Acknowledgments. Brenda Cirincione of Bristol-Myers Squibb provided further interpretation of the PK results. Amanda L. Sheldon of inScience Communications, Springer Healthcare, provided medical writing support funded by AstraZeneca. Mary Beth DeYoung of AstraZeneca critically reviewed the manuscript.
Funding. This study was supported by Amylin Pharmaceuticals and Bristol-Myers Squibb, and the development of the manuscript was supported by AstraZeneca.
Duality of Interest. C.H.W. is a speaker and/or advisor for AstraZeneca, Boehringer Ingelheim, Bristol-Myers Squibb, Eli Lilly, Janssen, Novo Nordisk, and Sanofi. L.M. was an employee of Amylin and Bristol-Myers Squibb at the time the research was conducted. E.H. is an employee and stockholder of AstraZeneca.
Author Contributions. C.H.W. interpreted the data and reviewed and edited the manuscript. L.M. designed the study, supervised acquisition and analysis of the data, interpreted the data, and reviewed and edited the manuscript. E.H. interpreted the data and reviewed and edited the manuscript. L.M. is the guarantor of this work and, as such, had full access to all the data in the study and takes responsibility for the integrity of the data and the accuracy of the data analysis.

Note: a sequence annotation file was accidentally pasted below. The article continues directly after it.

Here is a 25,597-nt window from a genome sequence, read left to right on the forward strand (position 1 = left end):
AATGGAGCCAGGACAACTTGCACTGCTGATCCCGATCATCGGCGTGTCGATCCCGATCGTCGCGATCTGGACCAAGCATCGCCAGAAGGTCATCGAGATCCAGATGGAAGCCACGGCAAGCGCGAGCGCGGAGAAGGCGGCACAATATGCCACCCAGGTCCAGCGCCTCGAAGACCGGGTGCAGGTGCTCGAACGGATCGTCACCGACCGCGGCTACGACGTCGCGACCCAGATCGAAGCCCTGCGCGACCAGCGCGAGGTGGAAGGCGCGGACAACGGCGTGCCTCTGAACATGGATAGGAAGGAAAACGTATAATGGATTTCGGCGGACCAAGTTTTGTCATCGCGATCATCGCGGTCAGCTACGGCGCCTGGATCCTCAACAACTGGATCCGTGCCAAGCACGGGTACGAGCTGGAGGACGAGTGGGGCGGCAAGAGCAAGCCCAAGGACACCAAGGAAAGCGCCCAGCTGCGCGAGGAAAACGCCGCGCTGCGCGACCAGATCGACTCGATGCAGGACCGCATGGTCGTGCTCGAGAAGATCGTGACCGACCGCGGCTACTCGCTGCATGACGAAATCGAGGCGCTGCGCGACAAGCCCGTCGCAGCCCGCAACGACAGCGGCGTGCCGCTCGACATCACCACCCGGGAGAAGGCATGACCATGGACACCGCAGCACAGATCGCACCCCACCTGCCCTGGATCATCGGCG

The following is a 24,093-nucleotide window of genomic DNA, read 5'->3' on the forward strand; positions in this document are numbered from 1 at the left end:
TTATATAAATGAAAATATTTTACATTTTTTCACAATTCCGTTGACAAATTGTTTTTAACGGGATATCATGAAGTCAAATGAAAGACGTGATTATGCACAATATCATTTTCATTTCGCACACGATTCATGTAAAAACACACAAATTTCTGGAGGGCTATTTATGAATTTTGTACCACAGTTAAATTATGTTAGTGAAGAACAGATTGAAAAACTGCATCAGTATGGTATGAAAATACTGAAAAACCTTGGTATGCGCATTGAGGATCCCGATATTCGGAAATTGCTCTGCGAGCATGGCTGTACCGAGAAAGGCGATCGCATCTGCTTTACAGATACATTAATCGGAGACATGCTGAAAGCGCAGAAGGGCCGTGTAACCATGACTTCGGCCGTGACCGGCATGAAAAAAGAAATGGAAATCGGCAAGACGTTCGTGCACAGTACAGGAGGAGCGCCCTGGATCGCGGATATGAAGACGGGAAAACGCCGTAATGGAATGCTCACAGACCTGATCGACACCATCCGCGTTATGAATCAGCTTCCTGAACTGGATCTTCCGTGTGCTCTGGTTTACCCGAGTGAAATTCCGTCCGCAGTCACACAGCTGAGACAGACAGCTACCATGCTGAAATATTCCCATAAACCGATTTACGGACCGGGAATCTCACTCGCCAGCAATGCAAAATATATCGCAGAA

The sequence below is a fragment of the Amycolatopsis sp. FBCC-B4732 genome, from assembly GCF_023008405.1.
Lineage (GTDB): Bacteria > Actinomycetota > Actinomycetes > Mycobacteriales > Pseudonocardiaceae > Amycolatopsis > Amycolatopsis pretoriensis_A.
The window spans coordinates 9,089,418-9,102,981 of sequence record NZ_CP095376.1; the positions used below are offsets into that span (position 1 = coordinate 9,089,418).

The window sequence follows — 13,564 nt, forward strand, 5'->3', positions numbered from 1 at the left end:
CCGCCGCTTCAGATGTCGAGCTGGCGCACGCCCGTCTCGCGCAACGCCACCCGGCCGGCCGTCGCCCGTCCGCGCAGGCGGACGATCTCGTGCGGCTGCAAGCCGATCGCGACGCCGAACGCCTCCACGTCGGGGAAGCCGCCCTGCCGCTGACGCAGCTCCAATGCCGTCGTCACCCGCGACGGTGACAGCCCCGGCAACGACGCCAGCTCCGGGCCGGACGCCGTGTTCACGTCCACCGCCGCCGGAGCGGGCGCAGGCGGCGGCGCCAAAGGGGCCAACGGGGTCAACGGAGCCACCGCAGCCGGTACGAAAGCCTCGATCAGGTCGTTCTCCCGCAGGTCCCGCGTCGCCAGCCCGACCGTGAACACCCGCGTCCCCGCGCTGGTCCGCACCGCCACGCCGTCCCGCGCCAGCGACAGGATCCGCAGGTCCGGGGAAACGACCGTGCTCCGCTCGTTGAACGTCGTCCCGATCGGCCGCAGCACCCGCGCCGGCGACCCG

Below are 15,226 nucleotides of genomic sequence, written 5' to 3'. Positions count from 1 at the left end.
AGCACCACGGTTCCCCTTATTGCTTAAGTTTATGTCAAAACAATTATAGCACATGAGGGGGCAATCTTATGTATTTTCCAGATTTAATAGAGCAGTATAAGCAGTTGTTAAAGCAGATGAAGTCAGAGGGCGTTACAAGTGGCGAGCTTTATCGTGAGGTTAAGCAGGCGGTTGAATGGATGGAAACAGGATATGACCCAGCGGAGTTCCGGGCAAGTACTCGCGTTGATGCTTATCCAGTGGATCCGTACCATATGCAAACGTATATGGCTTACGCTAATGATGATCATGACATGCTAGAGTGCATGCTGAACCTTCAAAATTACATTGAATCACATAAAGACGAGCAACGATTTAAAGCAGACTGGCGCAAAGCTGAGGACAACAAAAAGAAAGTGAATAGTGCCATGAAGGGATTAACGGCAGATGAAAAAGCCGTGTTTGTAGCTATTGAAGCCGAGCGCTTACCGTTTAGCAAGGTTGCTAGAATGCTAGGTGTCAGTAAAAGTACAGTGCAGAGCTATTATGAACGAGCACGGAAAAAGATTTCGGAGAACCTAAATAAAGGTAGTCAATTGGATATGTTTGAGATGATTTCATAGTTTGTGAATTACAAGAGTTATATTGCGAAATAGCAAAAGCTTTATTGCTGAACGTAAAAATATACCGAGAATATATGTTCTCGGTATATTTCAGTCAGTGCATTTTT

Prior Presentation. This study was presented at the 71st Scientific Sessions of the American Diabetes Association, San Diego, CA, 24–28 June 2011, and at the 47th European Association for the Study of Diabetes Annual Meeting, Lisbon, Portugal, 12–16 September 2011.
Clinical trial reg. no. NCT01104701, clinicaltrials.gov.
This article contains Supplementary Data online at http://care.diabetesjournals.org/lookup/suppl/doi:10.2337/dc16-0238/-/DC1
This article is featured in a podcast available at http://www.diabetesjournals.org/content/diabetes-core-update-podcasts.
L.M. is currently affiliated with Intercept Pharmaceuticals, San Diego, CA
- Received February 3, 2016.
- Accepted July 4, 2016.
- © 2016 by the American Diabetes Association.
Readers may use this article as long as the work is properly cited, the use is educational and not for profit, and the work is not altered. More information is available at http://www.diabetesjournals.org/content/license.